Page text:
Twenty-first-century diaries are a private affair, teeming with ruminations in voices as melodramatic as they are idiosyncratic. They are a far cry from their historical precursors—the diaries and journals of fourteenth-century Italy. This “diary” (pictured left), so to speak, belonged to Pepo degli Albizzi, a merchant and fastidious chronicler. The Albizzis are best remembered as the ousted contemporaries of Cosimo de Medici (and if their choice of company is telling, the Albizzi diary is sure to be a captivating read). To the modern reader, Pepo’s diary is a curious fusion, bridging the gap between the personal and profitable. Indeed, it broaches an expansive scope of topics, as Pepo chronicles wool-cloth transactions, casualties of the Black Plague, and the monetary birthright of feuding brothers. The diary (or should we say ledger book?) is a textbook instantiation of the ricordanze, a then-new literary genre, which marries finances to family histories.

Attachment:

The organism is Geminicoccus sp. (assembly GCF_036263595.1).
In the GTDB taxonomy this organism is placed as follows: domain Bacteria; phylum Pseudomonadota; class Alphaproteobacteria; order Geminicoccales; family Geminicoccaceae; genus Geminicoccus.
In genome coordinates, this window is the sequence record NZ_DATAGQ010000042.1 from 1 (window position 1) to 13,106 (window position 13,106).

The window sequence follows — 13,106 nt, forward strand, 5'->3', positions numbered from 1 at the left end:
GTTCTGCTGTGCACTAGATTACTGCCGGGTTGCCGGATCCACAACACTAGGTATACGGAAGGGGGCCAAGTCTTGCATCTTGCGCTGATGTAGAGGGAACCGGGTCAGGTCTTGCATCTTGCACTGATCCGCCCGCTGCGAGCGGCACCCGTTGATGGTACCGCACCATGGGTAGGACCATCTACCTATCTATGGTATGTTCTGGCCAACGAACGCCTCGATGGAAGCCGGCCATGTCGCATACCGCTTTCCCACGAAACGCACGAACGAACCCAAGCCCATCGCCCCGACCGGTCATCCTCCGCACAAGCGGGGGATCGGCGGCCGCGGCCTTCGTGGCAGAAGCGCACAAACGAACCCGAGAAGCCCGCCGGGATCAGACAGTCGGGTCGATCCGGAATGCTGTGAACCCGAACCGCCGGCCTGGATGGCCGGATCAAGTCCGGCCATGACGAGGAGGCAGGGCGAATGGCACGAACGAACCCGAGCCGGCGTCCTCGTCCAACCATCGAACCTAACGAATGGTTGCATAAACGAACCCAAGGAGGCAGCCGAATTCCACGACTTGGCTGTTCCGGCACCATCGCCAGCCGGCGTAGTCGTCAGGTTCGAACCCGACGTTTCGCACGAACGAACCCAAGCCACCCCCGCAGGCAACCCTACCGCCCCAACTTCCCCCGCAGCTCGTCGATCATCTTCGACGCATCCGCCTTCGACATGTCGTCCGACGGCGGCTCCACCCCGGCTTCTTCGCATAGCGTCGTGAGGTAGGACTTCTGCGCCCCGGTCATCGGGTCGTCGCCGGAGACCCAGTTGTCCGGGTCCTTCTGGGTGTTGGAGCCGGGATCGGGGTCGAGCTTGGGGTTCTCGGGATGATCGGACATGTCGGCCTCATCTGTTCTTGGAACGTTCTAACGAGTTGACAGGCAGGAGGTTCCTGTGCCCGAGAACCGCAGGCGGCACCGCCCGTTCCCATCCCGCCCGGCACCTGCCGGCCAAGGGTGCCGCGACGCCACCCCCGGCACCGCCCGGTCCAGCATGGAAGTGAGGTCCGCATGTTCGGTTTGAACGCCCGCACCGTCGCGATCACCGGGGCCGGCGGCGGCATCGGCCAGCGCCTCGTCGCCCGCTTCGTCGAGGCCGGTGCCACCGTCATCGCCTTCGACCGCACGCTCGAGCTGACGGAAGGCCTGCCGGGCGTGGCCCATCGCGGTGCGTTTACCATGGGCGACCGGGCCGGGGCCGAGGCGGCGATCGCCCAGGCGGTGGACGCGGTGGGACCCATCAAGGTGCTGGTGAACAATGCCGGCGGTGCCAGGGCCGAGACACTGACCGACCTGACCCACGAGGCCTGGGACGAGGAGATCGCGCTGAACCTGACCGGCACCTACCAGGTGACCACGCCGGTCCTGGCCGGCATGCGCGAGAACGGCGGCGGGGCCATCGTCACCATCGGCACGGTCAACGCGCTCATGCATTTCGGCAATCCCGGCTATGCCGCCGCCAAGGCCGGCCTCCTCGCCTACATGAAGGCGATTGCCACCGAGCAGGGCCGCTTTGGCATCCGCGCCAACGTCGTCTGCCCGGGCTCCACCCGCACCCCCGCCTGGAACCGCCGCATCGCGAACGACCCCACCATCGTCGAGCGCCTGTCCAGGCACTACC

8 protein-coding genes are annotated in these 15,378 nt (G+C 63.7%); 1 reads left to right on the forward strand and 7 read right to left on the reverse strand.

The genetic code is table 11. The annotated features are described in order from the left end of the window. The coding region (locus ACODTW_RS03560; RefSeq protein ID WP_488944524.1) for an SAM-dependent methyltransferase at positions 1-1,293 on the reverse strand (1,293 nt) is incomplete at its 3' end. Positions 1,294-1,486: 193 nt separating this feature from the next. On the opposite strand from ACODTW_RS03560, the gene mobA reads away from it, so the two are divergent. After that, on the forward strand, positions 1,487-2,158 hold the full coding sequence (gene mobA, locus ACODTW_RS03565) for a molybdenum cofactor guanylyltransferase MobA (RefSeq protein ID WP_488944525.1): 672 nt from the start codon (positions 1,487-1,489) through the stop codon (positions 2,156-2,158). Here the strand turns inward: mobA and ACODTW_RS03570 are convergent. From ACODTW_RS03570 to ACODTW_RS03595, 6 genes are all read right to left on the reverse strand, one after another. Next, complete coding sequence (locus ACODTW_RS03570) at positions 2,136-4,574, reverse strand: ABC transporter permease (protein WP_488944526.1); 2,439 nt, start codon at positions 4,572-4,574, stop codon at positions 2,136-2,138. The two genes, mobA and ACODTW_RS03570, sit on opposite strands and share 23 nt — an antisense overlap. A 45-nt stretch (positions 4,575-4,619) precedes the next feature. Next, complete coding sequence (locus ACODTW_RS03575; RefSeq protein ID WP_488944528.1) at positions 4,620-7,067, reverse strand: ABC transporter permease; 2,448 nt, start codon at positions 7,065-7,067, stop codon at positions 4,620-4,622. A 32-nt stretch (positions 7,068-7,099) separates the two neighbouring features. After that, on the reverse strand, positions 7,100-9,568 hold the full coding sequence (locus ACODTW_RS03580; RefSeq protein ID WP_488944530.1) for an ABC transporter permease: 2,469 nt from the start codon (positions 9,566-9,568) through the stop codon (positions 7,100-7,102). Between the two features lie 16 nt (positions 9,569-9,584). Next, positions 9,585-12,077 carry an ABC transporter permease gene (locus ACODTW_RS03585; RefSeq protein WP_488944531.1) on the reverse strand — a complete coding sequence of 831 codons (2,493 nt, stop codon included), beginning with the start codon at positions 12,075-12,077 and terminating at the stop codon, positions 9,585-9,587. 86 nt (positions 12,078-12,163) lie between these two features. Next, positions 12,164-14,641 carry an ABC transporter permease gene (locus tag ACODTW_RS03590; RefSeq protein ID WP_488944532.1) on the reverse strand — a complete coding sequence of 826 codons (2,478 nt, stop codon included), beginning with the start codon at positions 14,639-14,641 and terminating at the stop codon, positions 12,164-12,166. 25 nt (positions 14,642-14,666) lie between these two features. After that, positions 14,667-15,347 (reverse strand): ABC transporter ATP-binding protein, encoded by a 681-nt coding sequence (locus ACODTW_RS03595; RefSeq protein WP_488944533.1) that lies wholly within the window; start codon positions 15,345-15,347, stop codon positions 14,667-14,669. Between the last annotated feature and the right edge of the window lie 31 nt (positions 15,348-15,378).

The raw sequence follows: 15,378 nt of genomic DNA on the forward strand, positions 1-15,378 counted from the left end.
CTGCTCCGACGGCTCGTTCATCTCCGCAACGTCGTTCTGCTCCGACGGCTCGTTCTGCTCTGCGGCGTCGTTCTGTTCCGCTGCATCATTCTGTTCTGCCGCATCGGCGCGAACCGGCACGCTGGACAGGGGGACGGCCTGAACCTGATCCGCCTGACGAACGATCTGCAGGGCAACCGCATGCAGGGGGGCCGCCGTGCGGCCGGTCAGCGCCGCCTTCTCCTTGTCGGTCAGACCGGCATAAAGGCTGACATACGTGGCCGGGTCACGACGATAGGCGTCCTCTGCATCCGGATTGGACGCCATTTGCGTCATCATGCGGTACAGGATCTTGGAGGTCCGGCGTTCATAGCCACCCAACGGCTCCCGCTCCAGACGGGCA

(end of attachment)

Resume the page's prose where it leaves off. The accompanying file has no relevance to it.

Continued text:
In itself, the ledger’s presentation is a testament of its origins. Composed on parchment leaves, it is penned in archetypal mercantesca—that is, in a merchant’s well-ordered hand. Its precision is not indicative of Pepo’s personality, but of the Renaissance ethos: merchants felt that a well-kept record was vital to entrepreneurial integrity. And sure enough, Pepo’s integrity (or the appearance thereof) translated into commercial triumph. The diary was something of a luxury item, fashioned in red calf and lined in white leather.
The Albizzi diary—and 124 other special items—can be seen and studied at the opening of The Newberry 125 on September 6. And for those who are hoping to sneak an even closer peek, Paul F. Gehl, Custodian of the John M. Wing Foundation on the History of Printing, will present “Renaissance Families: The Evidence of a Florentine Diary” on September 8, at 11 am.
Submitted by Corinne Zeman, Newberry Communications Intern.